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Common Misconceptions about Addiction and Mental Health in Young Adults

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Being a young adult isn’t easy. Late teens to early twenties mark a stage in life when many people struggle with developing a healthy sense of worth in a world that feels like it is constantly changing. On top of that, young adults have to deal with pressures from external sources such as their parents, school, work, and even social media. Sadly, it’s common for young adults to turn to substances as a way to cope. Substance abuse, addiction, and mental health disorders can affect people in so many ways, ranging from inability to function and lack of enthusiasm about life to diminished relationships and negative self-image.

Even though addiction and mental health conditions are common, there is still a lot of social stigma surrounding these topics, which brings about many misconceptions. The following four common misconceptions about mental health and addiction in young adults can help our readers participate in breaking the stigma.

Addiction and mental health are two very different things

The reality is that mental health conditions often result in substance use problems and vice versa. According to a study, 82% of teenagers who entered an inpatient treatment program for a substance use disorder met the criteria for a psychiatric disorder. For instance,  teens who are feeling depressed might turn to a drug like marijuana to numb themselves. Similarly, drug use can trigger symptoms of schizophrenia or cause dormant schizophrenia to emerge later on in life. Both disorders can significantly influence each other and make them even worse, resulting in a dangerous cycle.

Since symptoms can overlap, it is crucial to evaluate and treat both issues at the same time – in what is known as co-occurring or dual diagnosis treatment. Failing to treat both conditions together can make recovery much more difficult since only half of the problem is addressed. This is why it’s essential to find a treatment program that not only treats but actually understands co-occurring disorders.

It’s fine to use marijuana as a teenager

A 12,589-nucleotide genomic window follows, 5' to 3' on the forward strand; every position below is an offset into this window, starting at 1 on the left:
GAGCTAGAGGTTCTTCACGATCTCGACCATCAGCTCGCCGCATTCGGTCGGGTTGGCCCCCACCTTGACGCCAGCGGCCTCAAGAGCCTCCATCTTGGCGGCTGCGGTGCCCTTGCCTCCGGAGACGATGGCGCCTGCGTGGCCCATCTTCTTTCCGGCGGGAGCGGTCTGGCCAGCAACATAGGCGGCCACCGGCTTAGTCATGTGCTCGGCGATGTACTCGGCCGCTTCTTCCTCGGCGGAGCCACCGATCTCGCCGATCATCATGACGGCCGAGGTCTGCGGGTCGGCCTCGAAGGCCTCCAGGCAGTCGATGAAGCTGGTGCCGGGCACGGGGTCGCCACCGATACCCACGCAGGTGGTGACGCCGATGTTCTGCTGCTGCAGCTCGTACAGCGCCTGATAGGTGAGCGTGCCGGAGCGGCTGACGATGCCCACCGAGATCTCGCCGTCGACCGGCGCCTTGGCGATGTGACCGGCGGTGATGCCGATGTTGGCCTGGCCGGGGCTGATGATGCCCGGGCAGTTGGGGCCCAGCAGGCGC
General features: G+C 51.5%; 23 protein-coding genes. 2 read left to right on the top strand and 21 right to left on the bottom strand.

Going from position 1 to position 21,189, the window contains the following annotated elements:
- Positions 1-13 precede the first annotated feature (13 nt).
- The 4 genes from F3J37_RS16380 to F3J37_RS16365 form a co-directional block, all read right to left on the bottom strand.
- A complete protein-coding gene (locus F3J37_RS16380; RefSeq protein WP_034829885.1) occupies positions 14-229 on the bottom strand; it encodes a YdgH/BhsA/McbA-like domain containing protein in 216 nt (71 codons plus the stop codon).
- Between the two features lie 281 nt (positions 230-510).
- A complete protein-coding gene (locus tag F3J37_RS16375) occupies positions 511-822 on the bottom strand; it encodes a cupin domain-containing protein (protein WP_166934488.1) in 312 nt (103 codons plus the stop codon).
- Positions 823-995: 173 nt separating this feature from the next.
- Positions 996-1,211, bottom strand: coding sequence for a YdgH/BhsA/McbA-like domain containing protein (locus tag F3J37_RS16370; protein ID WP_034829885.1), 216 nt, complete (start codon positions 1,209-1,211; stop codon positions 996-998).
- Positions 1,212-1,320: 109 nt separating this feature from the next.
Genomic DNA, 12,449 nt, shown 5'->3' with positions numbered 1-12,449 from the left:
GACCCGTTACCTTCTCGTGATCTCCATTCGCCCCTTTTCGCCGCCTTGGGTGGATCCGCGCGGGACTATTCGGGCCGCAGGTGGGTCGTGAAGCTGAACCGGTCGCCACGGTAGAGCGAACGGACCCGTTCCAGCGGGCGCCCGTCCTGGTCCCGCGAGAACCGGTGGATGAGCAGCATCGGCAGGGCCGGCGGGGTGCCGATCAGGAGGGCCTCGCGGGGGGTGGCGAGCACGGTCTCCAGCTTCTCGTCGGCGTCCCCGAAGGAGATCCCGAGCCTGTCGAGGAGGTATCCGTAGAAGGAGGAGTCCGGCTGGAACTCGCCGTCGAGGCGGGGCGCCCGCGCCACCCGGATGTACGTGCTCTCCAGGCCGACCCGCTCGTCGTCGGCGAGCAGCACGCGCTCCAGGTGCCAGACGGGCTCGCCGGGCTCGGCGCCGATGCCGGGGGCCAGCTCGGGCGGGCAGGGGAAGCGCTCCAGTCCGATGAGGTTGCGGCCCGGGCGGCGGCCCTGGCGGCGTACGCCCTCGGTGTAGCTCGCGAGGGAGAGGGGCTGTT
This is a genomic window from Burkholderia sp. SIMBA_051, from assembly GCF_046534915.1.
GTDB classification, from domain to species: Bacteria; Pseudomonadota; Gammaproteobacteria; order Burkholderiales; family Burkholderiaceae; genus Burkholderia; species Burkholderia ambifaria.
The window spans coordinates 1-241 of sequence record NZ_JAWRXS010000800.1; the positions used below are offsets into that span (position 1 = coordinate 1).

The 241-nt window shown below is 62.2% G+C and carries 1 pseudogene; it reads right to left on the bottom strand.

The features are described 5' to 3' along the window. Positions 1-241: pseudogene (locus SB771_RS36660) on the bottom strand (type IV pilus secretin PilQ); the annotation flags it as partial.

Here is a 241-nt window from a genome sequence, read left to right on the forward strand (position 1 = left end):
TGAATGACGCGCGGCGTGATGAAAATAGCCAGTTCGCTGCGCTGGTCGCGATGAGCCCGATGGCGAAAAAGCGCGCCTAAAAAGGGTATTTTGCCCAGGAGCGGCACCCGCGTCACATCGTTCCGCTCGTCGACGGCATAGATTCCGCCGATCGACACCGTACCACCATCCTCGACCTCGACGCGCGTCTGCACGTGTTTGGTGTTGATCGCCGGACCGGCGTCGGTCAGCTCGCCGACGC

The use of marijuana among teens is much more common these days than it ever used to be. So much so that teens have a higher chance of smoking marijuana than cigarettes. Despite what many people believe about pot being non-addictive or relatively harmless since it is a plant, the fact is that it can still have a severe impact on an adolescent’s thinking abilities, emotional regulation, and overall health. In addition, studies suggest that marijuana can act as a gateway drug. Even though marijuana is legal in many places nowadays, it stills remains illegal for minors.

Since teenagers believe that pot is not a big deal, it’s vital to educate them on the risks and discuss marijuana use early and frequently. It’s also worth noting that marijuana is much more potent and less pure than before, making the “natural” argument invalid. What’s more, marijuana raises a cause for concern since the extent of the health risks is not yet completely understood.

Teenagers will snap out of depression

Depression is much more than simply feeling sad. It is a mental health condition that affects the way a person thinks, feels, and behaves. Depression causes persistent emotional numbness and interferes with a person’s ability to live a normal life, making it especially concerning in young adults. While levels of severity vary, symptoms of depression typically include loss of interest in regular activities, feelings of worthlessness or hopelessness, and reckless behavior.

People with depression are known to engage in substance abuse and other escapist behavior. Fortunately, depression can be treated, and many young adults who have dealt with depression in the past have successfully recovered and continue to live happy lives.

Only crazy people go to rehab

The misconception that young adults with addiction and mental health issues are crazy, weak, or flawed in any way is a reflection of society’s skewed perspective. Despite what people may say, admitting you have a problem and seeking treatment is far from a sign of weakness. It’s an important first step in regaining control of your life. It can be overwhelming for teens or young adults to admit that they need help, but it is pivotal to finding long-lasting change, developing coping skills, and facing challenges with confidence.

Discussing the above misconceptions with your family, friends, and colleagues is a great way to start shattering the stigma surrounding addiction and mental health, creating a safer space for young adults to speak up and ask for help when they need it.

If you or someone you know experiences mental health issues, it is important to seek help from a qualified professional. Our Resource Specialist can help you find expert mental health resources to recover in your community. Contact us now for more information on this free service to our users.

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About the Author: Jantra Jacobs is a writer for Thailand Rehab Guide, a one-stop source for addiction treatment, mental health treatment, and rehab options in Thailand. Jantra and the team at Thailand Rehab Guide provide informed guidance so people struggling with mental health and/or addiction can find the right help they need.

Photo by Grav on Unsplash

The opinions and views expressed in any guest blog post do not necessarily reflect those of www.rtor.org or its sponsor, Laurel House, Inc. The author and www.rtor.org have no affiliations with any products or services mentioned in the article or linked to therein. Guest Authors may have affiliations to products mentioned or linked to in their author bios only.

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